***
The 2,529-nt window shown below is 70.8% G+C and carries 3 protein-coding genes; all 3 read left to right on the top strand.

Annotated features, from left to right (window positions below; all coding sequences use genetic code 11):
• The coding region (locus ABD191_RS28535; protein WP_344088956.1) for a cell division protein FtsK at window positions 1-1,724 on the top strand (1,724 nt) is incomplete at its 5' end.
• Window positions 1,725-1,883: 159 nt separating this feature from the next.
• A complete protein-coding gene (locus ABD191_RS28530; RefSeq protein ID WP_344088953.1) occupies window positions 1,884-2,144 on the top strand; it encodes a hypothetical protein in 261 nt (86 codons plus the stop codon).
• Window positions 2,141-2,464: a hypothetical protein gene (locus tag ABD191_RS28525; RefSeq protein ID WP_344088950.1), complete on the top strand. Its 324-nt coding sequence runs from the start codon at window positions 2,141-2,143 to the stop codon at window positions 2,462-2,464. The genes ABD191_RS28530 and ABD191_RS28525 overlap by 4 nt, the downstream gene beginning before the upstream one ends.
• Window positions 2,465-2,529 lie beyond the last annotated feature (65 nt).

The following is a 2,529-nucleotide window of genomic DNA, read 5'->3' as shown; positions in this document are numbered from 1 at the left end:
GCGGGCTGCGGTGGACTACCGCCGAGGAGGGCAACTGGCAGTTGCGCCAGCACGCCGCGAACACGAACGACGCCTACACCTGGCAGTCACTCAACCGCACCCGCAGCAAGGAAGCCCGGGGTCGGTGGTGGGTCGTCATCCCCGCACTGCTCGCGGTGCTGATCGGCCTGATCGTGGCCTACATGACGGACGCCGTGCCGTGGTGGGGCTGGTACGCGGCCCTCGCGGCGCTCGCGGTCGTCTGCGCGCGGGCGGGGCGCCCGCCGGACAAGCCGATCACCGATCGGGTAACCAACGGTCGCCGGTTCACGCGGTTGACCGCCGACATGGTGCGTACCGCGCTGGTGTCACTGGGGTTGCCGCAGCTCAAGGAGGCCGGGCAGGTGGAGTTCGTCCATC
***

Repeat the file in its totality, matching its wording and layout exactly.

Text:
The 2,529-nt window shown below is 70.8% G+C and carries 3 protein-coding genes; all 3 read left to right on the top strand.

Annotated features, from left to right (window positions below; all coding sequences use genetic code 11):
• The coding region (locus ABD191_RS28535; protein WP_344088956.1) for a cell division protein FtsK at window positions 1-1,724 on the top strand (1,724 nt) is incomplete at its 5' end.
• Window positions 1,725-1,883: 159 nt separating this feature from the next.
• A complete protein-coding gene (locus ABD191_RS28530; RefSeq protein ID WP_344088953.1) occupies window positions 1,884-2,144 on the top strand; it encodes a hypothetical protein in 261 nt (86 codons plus the stop codon).
• Window positions 2,141-2,464: a hypothetical protein gene (locus tag ABD191_RS28525; RefSeq protein ID WP_344088950.1), complete on the top strand. Its 324-nt coding sequence runs from the start codon at window positions 2,141-2,143 to the stop codon at window positions 2,462-2,464. The genes ABD191_RS28530 and ABD191_RS28525 overlap by 4 nt, the downstream gene beginning before the upstream one ends.
• Window positions 2,465-2,529 lie beyond the last annotated feature (65 nt).

The following is a 2,529-nucleotide window of genomic DNA, read 5'->3' as shown; positions in this document are numbered from 1 at the left end:
GCGGGCTGCGGTGGACTACCGCCGAGGAGGGCAACTGGCAGTTGCGCCAGCACGCCGCGAACACGAACGACGCCTACACCTGGCAGTCACTCAACCGCACCCGCAGCAAGGAAGCCCGGGGTCGGTGGTGGGTCGTCATCCCCGCACTGCTCGCGGTGCTGATCGGCCTGATCGTGGCCTACATGACGGACGCCGTGCCGTGGTGGGGCTGGTACGCGGCCCTCGCGGCGCTCGCGGTCGTCTGCGCGCGGGCGGGGCGCCCGCCGGACAAGCCGATCACCGATCGGGTAACCAACGGTCGCCGGTTCACGCGGTTGACCGCCGACATGGTGCGTACCGCGCTGGTGTCACTGGGGTTGCCGCAGCTCAAGGAGGCCGGGCAGGTGGAGTTCGTCCATC